The cat hasn’t been well. When getting around at anything higher than a cautious paw-by-paw pace, she’s been holding her back left leg up and limping along. She’s been eating her food throughout, which suggests her tough little spirit hasn’t been too dented; instead, she’s just got a bit more clingy and attached to us her owners: those big, wonky pseudo-cats that can’t even walk on three legs properly, let alone four, so what do they know?
The most noticeable change in her temperament – especially now she’s getting better, but more about that in another post – was that she had much less interest in “shakeymouse”. Now, this needs explaining. Anyone who follows the ventriloquized Twitter sensation of “Sockington” will be aware of Socks’ obsession with a series of easily destroyed chew toys, which the cat is only aware of as a single toy that occasionally disappears. On Twitter, Socks calls this toy “Baron von Shakeymouse”.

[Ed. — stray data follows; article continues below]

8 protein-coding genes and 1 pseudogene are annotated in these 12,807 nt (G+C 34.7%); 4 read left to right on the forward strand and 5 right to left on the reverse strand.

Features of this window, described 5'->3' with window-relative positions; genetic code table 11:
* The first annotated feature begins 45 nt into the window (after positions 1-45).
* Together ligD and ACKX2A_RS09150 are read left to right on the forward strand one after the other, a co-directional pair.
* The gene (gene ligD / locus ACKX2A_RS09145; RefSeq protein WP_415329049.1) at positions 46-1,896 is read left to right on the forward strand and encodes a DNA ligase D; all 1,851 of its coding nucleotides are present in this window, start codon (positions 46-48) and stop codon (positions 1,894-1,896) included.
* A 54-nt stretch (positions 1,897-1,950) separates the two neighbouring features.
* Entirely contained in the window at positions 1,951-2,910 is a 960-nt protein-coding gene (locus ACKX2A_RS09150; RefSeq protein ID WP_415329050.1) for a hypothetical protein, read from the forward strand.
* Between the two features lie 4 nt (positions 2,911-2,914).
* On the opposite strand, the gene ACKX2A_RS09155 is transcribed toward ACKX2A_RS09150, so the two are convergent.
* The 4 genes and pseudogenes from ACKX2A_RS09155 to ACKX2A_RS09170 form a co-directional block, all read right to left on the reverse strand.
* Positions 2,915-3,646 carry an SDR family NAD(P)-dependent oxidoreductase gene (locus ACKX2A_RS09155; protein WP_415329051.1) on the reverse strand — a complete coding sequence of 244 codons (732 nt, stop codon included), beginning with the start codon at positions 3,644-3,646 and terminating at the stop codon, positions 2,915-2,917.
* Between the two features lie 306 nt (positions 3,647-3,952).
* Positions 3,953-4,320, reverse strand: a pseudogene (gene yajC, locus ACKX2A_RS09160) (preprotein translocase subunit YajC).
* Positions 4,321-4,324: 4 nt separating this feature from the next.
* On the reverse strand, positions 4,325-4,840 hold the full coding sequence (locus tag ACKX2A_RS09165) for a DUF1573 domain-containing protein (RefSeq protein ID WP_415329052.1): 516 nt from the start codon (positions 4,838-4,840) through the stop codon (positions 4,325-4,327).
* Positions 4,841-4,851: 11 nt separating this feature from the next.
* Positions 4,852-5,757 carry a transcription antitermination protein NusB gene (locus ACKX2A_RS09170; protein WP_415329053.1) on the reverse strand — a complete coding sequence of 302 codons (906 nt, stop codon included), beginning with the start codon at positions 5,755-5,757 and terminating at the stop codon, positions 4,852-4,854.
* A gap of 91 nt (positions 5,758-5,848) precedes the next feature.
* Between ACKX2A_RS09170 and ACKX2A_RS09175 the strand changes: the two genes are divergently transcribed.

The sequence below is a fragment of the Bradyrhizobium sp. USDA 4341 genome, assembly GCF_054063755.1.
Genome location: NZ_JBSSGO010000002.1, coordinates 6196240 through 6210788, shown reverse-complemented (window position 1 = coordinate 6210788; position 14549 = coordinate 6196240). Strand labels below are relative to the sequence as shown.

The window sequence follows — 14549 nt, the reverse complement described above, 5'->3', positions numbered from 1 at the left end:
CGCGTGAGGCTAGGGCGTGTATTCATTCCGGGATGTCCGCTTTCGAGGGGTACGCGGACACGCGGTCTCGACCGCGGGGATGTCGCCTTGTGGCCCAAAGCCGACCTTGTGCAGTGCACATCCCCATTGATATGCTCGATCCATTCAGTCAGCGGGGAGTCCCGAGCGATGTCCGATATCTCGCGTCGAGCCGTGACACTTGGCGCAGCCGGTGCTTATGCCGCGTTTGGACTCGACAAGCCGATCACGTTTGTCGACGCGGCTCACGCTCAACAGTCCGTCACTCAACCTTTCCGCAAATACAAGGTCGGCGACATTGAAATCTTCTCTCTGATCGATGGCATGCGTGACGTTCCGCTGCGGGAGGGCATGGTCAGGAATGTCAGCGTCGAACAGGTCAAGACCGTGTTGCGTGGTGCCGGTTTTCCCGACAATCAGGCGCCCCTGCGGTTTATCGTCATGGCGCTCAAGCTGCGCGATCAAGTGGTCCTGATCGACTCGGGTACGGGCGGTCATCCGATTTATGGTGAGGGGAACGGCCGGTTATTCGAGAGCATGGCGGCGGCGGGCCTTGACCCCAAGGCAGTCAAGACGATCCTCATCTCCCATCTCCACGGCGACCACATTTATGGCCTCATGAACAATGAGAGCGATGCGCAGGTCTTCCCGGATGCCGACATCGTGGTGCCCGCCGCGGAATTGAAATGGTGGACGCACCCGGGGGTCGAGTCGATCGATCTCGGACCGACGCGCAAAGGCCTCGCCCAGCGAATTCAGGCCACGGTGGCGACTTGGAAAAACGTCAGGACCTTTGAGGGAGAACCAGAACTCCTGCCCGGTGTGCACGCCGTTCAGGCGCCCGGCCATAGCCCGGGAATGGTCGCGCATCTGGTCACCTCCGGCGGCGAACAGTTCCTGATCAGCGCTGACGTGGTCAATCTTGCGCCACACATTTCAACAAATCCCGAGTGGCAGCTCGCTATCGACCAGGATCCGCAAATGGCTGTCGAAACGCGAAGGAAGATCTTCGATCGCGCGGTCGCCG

With this in mind, we adopted the word “shakeymouse”, initially for her first chew toy, but it gradually became the word for every chew toy, even for the abstract activity of her chasing toys around the house: “oh, she wants to do shakeymouse!” Then, by some weird lolcat deconstruction of the original grammar, it now means almost everything relating to that crepuscular hour when the cat suddenly goes wide-eyed and thinks she’s an actual tiger: “uh-oh, she’s gone all shakeymouse!” “shakeymouse incident occurring under the bed as I speak; watch your feet!” “[impression of the cat pouncing on something] ‘ShakeyMOUSE!'”
We know she’s starting to get better now, as she’s “all into shakeymouse.” By which I mean: I sat down with my feet either side of a box; first she started to square up against one of my white socks, bobbing her head as if to gauge the exact distance for a pounce; when I moved it out of her sight, her gaze darted across the box to spy my other foot, and she leapt on it with her claws half-extended. When she’s back to her full strength, I pity the shakeymouse.